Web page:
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getTBinR 0.5.4 is now on CRAN and should be available on a mirror near you shortly! This update includes an additional data set for 2016 containing variables related to drug resistant Tuberculosis, some aesthetic updates to mapping functionality and a new summarise_tb_burden function for summarising TB metrics. Behind the scenes there has been an extensive test overhaul, with vdiffr being used to test images, and several bugs fixes. See below for a full list of changes and some example code exploring the new functionality.

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Introduction I recently attended the Public Health Research and Science Conference, run by Public Health England (PHE), at the University of Warwick. I was mainly there to present some work that I have been doing (along with my co-authors) estimating the direct effects of the 2005 change in BCG vaccination policy on Tuberculosis (TB) incidence rates (slides) but it was also a great opportunity to see what research is being done within, and partnered with, PHE.

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This is a quick post exploring estimates of the case fatality ratio for Tuberculosis (TB) from data published by the World Health Organisation (WHO). It makes use of getTBinR (which is now on CRAN), pacman for package management, hrbrthemes for plot themes, and pathwork for combining multiple plots into a storyboard. For an introduction to using getTBinR to explore the WHO TB data see this post. It is estimated that in 2016 there was more than 10 million cases of active TB, with 1.

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In November I attended Epidemics, which is a conference focused on modelling infectious diseases. There was a lot of great work and perhaps most excitingly a lot of work being offered as R packages. I’ve recently begun wrapping all my analytical work in R packages, as it makes producing reproducible research a breeze! Unfortunately all of this work is still making it’s way towards publication and for a variety of reasons can’t be shared until it has passed this hurdle.

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This interactive dashboard uses data on Tuberculosis incidence from 1913-1916 released by Public Health England and combines it with data on the interventions against Tuberculosis that have been discovered/implemented over the last century. The data was cleaned and imported into R using the tbinenglanddataclean R package, which also contains information on how to apply for additional data, scripts to clean data extracts and graphing functions to visualise them. The dashboard is a work in progress and additional interventions, new figures and increased interactivity will be added over time.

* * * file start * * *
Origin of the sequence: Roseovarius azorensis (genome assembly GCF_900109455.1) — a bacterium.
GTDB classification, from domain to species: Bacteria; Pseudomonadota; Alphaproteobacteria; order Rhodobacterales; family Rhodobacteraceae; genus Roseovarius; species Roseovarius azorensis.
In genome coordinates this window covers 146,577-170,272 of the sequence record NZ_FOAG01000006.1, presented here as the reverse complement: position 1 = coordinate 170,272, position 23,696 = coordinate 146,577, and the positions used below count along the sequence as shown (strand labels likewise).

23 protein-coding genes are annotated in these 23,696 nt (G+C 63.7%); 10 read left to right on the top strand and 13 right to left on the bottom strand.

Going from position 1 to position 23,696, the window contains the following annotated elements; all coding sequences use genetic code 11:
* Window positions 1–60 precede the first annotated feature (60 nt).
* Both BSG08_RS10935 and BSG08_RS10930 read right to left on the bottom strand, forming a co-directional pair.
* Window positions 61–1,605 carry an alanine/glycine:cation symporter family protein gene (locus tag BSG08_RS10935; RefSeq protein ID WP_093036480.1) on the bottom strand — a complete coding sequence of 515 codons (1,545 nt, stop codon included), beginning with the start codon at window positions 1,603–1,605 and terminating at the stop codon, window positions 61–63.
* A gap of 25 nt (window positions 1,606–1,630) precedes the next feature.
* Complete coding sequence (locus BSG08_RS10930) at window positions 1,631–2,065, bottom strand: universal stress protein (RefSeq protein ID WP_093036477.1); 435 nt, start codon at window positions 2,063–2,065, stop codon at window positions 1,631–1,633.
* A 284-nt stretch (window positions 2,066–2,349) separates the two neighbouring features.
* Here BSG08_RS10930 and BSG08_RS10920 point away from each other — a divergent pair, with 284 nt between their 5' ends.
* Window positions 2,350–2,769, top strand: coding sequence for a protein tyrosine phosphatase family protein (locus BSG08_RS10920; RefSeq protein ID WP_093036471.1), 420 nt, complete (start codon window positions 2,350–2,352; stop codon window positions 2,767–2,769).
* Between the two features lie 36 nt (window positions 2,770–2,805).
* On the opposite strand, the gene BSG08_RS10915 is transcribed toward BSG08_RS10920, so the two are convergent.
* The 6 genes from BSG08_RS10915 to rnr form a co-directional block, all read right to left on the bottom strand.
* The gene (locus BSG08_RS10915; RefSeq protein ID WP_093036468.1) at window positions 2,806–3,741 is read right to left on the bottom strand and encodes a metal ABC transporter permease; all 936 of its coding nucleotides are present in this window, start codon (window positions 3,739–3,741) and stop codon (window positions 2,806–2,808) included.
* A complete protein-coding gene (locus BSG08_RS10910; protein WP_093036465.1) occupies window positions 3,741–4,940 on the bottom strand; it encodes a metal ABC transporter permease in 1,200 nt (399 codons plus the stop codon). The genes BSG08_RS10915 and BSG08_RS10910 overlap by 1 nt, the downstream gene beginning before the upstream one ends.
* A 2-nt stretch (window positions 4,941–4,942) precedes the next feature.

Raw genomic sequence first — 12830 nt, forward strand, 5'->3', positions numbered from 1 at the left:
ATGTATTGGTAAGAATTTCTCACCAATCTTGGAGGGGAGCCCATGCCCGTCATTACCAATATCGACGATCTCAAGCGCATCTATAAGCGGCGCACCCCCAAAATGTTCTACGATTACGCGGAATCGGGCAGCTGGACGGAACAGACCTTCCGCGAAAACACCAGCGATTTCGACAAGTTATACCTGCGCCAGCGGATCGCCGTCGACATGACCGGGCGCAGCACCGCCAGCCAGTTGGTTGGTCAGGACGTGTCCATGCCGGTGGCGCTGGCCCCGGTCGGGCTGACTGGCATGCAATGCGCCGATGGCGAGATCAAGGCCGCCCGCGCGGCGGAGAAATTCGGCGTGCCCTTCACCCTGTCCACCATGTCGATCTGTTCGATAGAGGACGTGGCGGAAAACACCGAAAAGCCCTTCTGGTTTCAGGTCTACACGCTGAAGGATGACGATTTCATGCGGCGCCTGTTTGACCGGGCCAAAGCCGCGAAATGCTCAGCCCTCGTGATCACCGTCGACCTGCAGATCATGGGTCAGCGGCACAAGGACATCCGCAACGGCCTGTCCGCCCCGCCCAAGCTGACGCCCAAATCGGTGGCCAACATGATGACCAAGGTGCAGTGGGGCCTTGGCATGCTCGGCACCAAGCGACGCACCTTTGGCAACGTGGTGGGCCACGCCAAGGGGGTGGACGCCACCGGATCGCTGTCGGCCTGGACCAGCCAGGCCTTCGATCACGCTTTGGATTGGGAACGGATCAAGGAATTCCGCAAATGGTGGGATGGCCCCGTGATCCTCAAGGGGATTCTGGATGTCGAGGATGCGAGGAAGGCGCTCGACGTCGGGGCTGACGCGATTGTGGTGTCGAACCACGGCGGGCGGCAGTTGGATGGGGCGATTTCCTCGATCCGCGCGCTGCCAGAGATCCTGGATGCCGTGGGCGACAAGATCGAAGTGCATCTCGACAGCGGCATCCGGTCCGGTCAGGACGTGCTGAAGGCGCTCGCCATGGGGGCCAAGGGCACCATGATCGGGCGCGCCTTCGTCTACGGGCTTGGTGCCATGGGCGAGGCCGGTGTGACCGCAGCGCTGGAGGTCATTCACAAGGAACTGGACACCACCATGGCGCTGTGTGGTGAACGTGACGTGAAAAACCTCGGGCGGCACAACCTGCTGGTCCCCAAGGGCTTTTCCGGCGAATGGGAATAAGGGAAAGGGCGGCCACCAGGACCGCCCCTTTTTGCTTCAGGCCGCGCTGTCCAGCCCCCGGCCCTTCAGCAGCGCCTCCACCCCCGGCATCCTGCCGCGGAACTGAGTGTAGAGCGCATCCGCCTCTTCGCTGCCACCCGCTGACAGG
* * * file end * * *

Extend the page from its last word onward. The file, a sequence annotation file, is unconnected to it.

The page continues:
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Previously I have looked at visualising the Property Partner portfolio using tableau, and explored their resale date from July 2017. In this post I will be exploring the August Open House resale data focussing on property premiums over both initial and latest valuation. The code for this post is available here. Property Partner advertises returns by combining both projected capital and rental returns. Properties are held for 5 years at which point any capital gain can be realised.

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As peer to peer lending matures platforms have begun to have increasingly divergent stances on sharing their data, making it increasingly important that their is external pressure on them to improve their data sharing. This blog series will focus on platforms sharing their data, exploring what their data is saying and suggesting possible changes to their releases that would make it easier for investors to gain insights on their own.

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The Pebble Game is a shiny application that simulates a simple game which has been designed to reflect real world epidemics and the vaccination programmes used to control them. It involves repeatedly drawing pebbles from a bag, which contains two distinct pebble types (to represent vaccinated and unvaccinated individuals). The number of pebbles that are drawn each round is dependent on the number of infect-able (i.e unvaccinated) cases drawn in the previous round, and the infectiousness of the simulated disease.

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How are a 10,000-year-old disease, the scar on your arm (if you are over 25 and born in the UK), and the mathematics you learnt at school related? If you are under 25, where is your scar? My research uses mathematics to understand the role of Bacillus Calmette–Guérin (BCG) vaccine in preventing Tuberculosis (TB) in England and forecast the impact of current policies. TB is one of the oldest human diseases, with recorded cases in ancient Egypt, renaissance Europe, and in the modern day across the globe.

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As a quick update to last weeks post this week we will be using the estimates of bad debt from last week to assess the true risk/rewards of loans at various lengths from the funding circle (FC) loan book. I realised recently that when picking loans my default criteria tends towards picking loans with the lowest percieved risk (i.e lowest risk band) with the highest interest rates possible. This strategy has some interesting consequences in that it preferentially selects long term loans that tend to have higher rates.

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